Summer agriculture season weather forecast due for release
THE Meteorological Services Department (MSD) will this month issue the 2016-2017 summer agricultural season weather forecast, which will guide preparations for cropping by farmers, an official has said.
MSD director Dr Amos Makarau said: “The 2016-2017 Sadc and Zimbabwe summer agriculture season will be issued by 30 August 2016”.
He, however, said probabilistic forecasts indicate “very low likelihood of El Nino” this coming season with 44 percent of normal rainfall expected until December 2016.
Dr Makarau told industry captains at the just ended Confederation of Zimbabwe Industries (CZI) congress in
The regional economic bloc comprises 15 countries: Angola, Botswana, Democratic Republic of Congo, Lesotho, Madagascar, Malawi, Mauritius, Mozambique, Namibia, Seychelles, South Africa, Swaziland, Tanzania, Zambia and Zimbabwe. Bulawayo that the changes in climate were real hence proactive measures need to be taken. “In view of the rapidly changing climate, CZI should now mainstream weather and climate into operational and development plan (climate factoring policy),” he said. Agricultural experts have urged increased investment in irrigation infrastructure as a long term strategy to achieve food security. Zimbabwe has not been spared from the ravages of climate change, which has resulted in the traditional rainfall season shifting. In February, President Mugabe declared the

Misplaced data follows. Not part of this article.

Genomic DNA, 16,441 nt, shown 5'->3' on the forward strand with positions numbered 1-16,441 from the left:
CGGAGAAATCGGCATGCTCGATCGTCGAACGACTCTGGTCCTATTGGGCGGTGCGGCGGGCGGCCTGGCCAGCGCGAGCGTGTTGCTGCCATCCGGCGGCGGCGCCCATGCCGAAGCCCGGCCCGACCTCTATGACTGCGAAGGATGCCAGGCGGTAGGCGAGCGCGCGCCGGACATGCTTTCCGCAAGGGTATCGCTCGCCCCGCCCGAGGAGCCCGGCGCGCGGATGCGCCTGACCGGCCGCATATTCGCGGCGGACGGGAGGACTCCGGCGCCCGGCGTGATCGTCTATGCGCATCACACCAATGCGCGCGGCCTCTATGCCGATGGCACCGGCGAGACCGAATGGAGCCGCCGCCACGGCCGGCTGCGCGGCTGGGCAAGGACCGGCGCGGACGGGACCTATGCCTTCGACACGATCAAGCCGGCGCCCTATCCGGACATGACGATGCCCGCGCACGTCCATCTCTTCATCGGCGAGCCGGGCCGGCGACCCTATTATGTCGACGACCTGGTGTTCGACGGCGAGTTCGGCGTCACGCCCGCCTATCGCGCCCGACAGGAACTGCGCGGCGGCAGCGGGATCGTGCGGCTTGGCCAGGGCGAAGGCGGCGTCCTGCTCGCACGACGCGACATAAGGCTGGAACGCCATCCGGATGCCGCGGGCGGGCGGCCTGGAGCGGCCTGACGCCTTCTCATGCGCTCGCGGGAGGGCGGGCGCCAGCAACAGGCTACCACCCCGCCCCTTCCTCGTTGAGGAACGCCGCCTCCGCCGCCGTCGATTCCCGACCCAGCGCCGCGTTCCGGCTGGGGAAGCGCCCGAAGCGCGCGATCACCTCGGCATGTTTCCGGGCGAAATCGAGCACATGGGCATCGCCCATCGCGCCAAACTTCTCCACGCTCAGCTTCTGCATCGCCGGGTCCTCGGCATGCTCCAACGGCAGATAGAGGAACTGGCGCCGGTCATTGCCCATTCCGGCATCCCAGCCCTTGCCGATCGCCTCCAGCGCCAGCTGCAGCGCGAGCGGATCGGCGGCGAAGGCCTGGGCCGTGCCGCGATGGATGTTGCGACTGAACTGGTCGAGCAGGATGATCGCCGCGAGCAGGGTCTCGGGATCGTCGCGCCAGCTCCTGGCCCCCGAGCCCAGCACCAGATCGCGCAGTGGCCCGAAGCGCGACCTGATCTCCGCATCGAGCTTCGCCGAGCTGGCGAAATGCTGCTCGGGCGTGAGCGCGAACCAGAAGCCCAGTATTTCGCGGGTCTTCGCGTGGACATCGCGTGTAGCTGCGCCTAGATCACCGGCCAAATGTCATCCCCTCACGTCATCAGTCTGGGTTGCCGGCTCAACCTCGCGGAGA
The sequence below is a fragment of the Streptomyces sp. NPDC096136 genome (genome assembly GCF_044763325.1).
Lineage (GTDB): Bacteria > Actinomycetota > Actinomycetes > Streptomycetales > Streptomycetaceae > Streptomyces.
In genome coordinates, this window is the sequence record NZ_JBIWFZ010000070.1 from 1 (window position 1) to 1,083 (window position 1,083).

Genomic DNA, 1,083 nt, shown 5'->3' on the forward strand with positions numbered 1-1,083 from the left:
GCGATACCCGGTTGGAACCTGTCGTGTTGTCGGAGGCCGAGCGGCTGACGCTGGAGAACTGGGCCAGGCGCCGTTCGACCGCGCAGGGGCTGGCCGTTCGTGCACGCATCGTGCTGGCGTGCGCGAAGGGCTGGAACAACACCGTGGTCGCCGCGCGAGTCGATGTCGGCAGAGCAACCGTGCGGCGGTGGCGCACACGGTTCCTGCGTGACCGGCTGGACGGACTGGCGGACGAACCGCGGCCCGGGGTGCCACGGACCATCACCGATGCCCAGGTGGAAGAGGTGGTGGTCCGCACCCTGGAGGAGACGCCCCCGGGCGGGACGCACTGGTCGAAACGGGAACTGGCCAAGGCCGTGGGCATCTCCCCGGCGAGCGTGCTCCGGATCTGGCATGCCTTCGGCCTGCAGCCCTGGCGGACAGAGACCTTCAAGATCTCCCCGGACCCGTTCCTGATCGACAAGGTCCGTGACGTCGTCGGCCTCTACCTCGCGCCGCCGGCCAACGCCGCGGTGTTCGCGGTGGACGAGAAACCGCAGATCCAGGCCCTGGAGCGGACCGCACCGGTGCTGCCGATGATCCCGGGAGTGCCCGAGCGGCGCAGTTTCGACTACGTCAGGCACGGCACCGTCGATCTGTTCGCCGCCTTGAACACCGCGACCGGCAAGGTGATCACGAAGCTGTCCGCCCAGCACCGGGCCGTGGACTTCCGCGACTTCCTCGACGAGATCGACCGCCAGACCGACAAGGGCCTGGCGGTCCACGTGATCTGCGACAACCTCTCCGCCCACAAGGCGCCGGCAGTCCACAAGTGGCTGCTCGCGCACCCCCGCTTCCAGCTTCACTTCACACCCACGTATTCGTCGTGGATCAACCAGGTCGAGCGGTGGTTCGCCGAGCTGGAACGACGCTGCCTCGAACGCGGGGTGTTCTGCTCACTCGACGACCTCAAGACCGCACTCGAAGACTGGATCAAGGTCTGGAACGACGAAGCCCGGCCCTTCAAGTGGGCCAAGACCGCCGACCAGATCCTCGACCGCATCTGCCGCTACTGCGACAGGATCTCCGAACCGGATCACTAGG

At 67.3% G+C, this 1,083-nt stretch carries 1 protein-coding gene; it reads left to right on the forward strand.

The El Nino weather pattern has put a strain on the African continent and impacted 2015-16 agricultural season a national disaster due to the dire effects of the El Nino weather phenomenon that has seen the country receiving normal to below normal rainfall.
Some 3,3 million people are said to be in need of food aid and the Government is stepping up efforts in food mobilisation and distribution interventions to mitigate the adverts effects of drought.
The problem with Zimbabwe’s climate is that about 90 percent of agriculture is rain-fed and once the country gets less rainfall in November, it means that the planting dates will vary.
Following extensive research, weather experts are proposing that irrigation becomes the country’s central focus.
The Government is in the process of developing a climate change policy, which seeks to make sure that every sector takes climate on board.
negatively on households. El Nino is a climate phenomenon which results in the warming of sea-surface temperatures in the Pacific Ocean and occurs every three to seven years, with consequences felt all over the world. This is often followed by an opposite weather cycle, known as La Nina, bringing below-average sea
Botswana President Seretse Khama Ian Khama